What a precious truth this catechism contains!
Question 29: How can we be saved?
Answer: Only by faith in Jesus Christ and in his substitutionary atoning death on the cross; so even though we are guilty of having disobeyed God and are still inclined to all evil, nevertheless, God, without any merit of our own but only by pure grace, imputes to us the perfect righteousness of Christ when we repent and believe in him.
Scripture: Ephesians 2:8–9
For by grace you have been saved through faith. And this is not your own doing; it is the gift of God, not a result of works, so that no one may boast.
Commentary by Charles Haddon Spurgeon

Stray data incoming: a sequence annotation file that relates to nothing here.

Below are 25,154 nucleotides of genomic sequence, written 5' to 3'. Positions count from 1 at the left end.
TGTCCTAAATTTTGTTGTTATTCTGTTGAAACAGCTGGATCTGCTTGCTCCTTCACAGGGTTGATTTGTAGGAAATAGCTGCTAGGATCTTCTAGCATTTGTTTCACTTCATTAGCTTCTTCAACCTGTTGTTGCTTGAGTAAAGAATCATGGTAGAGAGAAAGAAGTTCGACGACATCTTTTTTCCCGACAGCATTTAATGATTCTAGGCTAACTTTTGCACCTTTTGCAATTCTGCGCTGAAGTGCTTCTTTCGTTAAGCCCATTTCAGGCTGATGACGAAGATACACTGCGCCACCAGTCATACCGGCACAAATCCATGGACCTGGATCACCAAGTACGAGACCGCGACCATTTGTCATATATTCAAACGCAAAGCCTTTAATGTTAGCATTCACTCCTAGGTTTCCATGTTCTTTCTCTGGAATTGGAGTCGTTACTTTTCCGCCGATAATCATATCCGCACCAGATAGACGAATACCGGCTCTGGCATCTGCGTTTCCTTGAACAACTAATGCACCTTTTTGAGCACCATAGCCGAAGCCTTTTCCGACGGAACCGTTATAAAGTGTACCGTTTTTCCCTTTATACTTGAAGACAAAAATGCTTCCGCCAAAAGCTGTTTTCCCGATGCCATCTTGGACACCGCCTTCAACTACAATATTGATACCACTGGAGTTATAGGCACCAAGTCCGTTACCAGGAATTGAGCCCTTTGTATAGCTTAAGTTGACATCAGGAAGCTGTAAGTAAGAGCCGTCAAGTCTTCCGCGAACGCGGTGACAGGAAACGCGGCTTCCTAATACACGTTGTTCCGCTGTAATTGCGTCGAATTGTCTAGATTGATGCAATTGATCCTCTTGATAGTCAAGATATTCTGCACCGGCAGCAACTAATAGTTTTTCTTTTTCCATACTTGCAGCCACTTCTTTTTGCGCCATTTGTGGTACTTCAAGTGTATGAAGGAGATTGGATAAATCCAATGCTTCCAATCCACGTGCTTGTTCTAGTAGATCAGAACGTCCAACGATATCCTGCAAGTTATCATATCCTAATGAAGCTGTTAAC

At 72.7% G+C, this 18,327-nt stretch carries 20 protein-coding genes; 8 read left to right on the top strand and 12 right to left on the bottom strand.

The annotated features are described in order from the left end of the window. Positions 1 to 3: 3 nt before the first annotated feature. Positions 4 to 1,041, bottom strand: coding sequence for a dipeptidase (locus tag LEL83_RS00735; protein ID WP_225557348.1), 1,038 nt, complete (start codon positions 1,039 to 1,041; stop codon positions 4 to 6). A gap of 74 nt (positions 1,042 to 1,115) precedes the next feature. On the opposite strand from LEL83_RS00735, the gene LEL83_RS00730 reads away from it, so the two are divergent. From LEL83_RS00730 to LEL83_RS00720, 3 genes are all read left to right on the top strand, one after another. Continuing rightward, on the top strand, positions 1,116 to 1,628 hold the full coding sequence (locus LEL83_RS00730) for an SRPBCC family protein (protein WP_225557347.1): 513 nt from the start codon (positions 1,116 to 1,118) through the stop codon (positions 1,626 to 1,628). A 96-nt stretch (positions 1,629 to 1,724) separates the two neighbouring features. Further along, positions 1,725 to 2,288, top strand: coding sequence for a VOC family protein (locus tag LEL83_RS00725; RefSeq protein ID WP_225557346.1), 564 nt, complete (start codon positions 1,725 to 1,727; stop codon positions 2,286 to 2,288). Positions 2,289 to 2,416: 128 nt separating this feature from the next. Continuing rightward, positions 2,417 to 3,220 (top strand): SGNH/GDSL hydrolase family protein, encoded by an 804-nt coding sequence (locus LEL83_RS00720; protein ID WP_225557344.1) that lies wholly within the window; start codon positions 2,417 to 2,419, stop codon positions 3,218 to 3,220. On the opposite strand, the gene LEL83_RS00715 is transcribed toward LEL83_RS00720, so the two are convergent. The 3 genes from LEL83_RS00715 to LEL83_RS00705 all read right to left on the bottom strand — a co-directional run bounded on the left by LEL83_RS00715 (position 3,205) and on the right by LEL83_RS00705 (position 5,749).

Being justified by faith, we have peace with God. Conscience accuses no longer. Judgment now decides for the sinner instead of against him. Memory looks back upon past sins, with deep sorrow for the sin, but yet with no dread of any penalty to come; for Christ has paid the debt of his people to the last jot and tittle, and received the divine receipt; and unless God can be so unjust as to demand double payment for one debt, no soul for whom Jesus died as a substitute can ever be cast into hell. It seems to be one of the very principles of our enlightened nature to believe that God is just; we feel that it must be so, and this gives us our terror at first; but is it not marvelous that this very same belief that God is just, becomes afterwards the pillar of our confidence and peace! If God is just, I, a sinner, alone and without a substitute, must be punished; but Jesus stands in my place and is punished for me; and now, if God is just, I, a sinner, standing in Christ, can never be punished. God must change his nature before one soul for whom Jesus was a substitute can ever by any possibility suffer the lash of the law. Therefore, Jesus having taken the place of the believer—having rendered a full equivalent to divine wrath for all that his people ought to have suffered as the result of sin, the believer can shout with glorious triumph, “Who shall lay anything to the charge of God’s elect?” Not God, for he has justified; not Christ, for he has died, “yes rather has risen again.” My hope does not live because I am not a sinner, but because I am a sinner for whom Christ died; my trust is not that I am holy, but that being unholy, he is my righteousness. My faith does not rest upon what I am, or shall be, or feel, or know, but in what Christ is, in what he has done, and in what he is now doing for me. On the lion of justice the fair maid of hope rides like a queen.